Highland Park 12 year old

12 years old, 40% ABV, European Oak ex-sherry casks, Orkney Islands, Scotland

In the far north of Scotland – off the tip of the mainland – you’ll find the Orkney Islands, home of the Highland Park distillery. Among their core range you’ll find the expression reviewed here, the Highland Park 12 year old.

Highland Park 12

The 12 year old is matured in European Oak ex-sherry casks and is bottled at its natural colour. The flask shape bottle you see in these pictures (and used for the rest of the Highland Park range) was first introduced around 2006.

Highland Park 12 tube

The canister has moved into the new age as well, with interesting use of typography on the back. It even has QR code printed down the bottom, which takes you to the Highland Park’s member’s club, The Inner Circle.

Did you know…

According to Highland Park, they first began distilling whisky in 1798 – that’s just 10 years after Australian was colonised by European settlers! However, like many distilleries at the time, it wasn’t all above board and they weren’t actually granted a licence to distill until some 28 years later in 1826.


From a freshly poured dram I got an immediate hit of sugary confectionary-like sweetness, closely followed by fragrant smoke. This has quite a rich, creamy sugary nose. Left to sit in the glass for a while, the sweetness seems to fade, highlighting more of the flinty, fragrant pipe-smoke notes.


I found this to have a pretty oily, creamy mouth coating texture – quite surprising from something bottled at 40% ABV! The sweetness from the nose carries through, followed by some sweet smoky tobacco notes. A chewy palate shows some oaky spice on the sides of your tongue towards the end.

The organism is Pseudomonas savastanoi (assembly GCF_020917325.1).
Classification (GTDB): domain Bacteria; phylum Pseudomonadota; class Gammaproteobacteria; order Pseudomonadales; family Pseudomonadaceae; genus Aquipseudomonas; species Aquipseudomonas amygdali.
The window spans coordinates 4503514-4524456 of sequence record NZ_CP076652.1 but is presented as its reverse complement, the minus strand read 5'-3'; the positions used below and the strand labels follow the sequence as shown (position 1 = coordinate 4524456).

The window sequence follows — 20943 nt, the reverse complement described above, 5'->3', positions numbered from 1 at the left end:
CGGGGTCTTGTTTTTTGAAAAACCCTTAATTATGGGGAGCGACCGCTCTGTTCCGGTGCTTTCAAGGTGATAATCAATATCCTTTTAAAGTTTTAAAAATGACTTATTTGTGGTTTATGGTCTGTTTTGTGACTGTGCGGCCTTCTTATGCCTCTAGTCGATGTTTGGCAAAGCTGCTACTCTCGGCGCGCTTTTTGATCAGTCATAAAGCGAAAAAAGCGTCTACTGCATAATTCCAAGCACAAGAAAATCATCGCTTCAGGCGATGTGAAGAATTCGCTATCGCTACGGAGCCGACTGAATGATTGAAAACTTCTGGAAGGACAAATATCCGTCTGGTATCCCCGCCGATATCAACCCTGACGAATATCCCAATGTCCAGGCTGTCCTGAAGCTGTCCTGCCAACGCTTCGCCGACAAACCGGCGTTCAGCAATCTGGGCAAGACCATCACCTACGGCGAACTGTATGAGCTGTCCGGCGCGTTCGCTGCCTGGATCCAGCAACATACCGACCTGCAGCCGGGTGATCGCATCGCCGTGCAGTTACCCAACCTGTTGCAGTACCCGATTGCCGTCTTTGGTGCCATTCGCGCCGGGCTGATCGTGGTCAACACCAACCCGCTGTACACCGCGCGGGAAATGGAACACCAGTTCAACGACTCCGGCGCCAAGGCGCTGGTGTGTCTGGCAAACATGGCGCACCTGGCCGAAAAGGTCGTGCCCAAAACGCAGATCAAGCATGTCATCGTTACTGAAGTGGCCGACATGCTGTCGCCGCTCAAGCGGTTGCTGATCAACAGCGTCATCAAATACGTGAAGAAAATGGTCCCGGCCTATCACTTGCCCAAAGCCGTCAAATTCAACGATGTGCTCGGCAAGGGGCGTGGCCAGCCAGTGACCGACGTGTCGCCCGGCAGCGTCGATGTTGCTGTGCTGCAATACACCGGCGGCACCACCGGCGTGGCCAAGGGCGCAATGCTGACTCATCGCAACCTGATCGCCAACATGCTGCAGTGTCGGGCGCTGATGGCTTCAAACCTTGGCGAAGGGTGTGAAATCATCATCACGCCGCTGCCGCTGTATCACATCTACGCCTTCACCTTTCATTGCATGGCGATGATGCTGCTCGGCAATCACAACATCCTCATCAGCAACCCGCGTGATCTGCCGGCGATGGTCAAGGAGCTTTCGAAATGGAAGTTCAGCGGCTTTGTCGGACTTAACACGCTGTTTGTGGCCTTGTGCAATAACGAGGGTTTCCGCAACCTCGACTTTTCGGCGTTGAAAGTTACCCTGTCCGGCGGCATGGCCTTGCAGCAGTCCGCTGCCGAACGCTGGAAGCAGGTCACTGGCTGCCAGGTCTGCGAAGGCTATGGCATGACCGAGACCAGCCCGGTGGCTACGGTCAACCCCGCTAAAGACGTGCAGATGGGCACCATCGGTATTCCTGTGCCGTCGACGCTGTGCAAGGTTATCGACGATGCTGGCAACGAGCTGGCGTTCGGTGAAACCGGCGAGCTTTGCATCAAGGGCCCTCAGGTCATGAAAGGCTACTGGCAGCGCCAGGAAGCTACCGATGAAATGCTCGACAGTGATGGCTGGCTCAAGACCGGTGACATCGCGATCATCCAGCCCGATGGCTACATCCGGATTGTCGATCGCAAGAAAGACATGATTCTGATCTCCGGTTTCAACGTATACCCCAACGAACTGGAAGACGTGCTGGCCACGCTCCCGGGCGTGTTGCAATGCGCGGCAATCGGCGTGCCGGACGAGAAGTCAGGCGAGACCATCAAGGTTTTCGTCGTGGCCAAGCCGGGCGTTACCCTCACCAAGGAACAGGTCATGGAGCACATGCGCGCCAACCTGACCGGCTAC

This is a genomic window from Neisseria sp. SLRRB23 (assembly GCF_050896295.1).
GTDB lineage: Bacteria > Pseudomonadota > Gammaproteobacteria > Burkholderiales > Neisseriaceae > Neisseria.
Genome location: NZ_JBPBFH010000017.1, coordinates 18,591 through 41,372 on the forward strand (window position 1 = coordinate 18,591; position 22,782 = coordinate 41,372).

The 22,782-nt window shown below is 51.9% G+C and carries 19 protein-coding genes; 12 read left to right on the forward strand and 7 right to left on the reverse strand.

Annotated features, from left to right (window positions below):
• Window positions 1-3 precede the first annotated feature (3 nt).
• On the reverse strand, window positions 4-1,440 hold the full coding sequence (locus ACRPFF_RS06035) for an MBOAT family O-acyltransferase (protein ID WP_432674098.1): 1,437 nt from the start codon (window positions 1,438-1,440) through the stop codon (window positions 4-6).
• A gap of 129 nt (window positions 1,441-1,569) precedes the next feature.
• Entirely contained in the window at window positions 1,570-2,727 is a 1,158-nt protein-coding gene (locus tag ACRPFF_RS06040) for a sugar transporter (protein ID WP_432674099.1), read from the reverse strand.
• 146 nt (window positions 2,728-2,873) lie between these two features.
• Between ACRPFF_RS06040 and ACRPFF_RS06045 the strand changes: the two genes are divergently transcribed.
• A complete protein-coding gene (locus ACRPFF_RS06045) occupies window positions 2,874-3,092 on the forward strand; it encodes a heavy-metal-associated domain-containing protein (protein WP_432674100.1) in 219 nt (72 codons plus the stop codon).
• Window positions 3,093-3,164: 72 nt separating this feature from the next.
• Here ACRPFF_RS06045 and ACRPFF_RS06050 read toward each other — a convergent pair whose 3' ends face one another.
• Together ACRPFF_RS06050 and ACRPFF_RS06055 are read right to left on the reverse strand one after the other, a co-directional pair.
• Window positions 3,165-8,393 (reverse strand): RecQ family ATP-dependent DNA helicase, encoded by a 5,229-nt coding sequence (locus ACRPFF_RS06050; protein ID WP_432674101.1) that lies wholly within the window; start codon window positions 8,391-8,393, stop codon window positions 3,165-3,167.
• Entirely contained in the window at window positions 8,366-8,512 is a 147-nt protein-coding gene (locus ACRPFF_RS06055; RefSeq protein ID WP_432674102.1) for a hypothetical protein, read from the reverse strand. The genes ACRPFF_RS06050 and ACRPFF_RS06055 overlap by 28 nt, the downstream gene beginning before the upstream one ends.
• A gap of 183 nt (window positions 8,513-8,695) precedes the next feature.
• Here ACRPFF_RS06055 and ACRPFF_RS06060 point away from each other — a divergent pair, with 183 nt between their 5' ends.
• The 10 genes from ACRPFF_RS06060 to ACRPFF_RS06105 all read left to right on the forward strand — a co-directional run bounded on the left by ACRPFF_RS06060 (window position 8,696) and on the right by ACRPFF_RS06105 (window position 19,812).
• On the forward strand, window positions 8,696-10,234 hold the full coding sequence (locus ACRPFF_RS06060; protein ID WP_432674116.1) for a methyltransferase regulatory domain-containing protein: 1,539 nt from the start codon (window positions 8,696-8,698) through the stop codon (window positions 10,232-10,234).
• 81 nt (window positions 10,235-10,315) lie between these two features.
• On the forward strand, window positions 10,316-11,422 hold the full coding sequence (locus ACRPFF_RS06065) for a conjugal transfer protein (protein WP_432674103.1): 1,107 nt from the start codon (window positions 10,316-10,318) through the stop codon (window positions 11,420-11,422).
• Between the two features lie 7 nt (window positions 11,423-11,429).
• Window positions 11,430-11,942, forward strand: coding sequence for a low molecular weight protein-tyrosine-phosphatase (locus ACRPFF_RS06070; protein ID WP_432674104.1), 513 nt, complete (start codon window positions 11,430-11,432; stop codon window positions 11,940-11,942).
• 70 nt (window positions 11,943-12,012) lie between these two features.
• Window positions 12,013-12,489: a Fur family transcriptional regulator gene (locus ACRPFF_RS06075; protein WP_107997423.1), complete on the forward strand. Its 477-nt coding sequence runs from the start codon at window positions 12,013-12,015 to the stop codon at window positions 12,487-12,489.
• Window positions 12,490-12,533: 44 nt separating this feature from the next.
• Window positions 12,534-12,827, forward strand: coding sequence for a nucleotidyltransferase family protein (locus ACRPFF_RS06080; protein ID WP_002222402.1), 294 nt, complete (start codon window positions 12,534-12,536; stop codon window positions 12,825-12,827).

Sweet and creamy with a fairly short finish (warmth wise). The smoke lingers on the back of your palate and becomes a bit earthier and peatier as the minutes roll on.


If you search for list of the top ten single malts anyone new to whisky should try, there’s a good chance you’ll see Highland Park 12 mentioned – and for good reason. The quality sherry casks really seem to impart a honeyed sweetness that works well with the gentle peat smoke, creating a nicely balanced dram (albeit a tad on the sweet side for my liking).

If you’re not overly keen on the boisterous peat of a big Islay whisky (like an Ardbeg or Laphroaig) but you’re still intrigued by smokey whisky – I highly recommend giving the Highland Park 12 a try.

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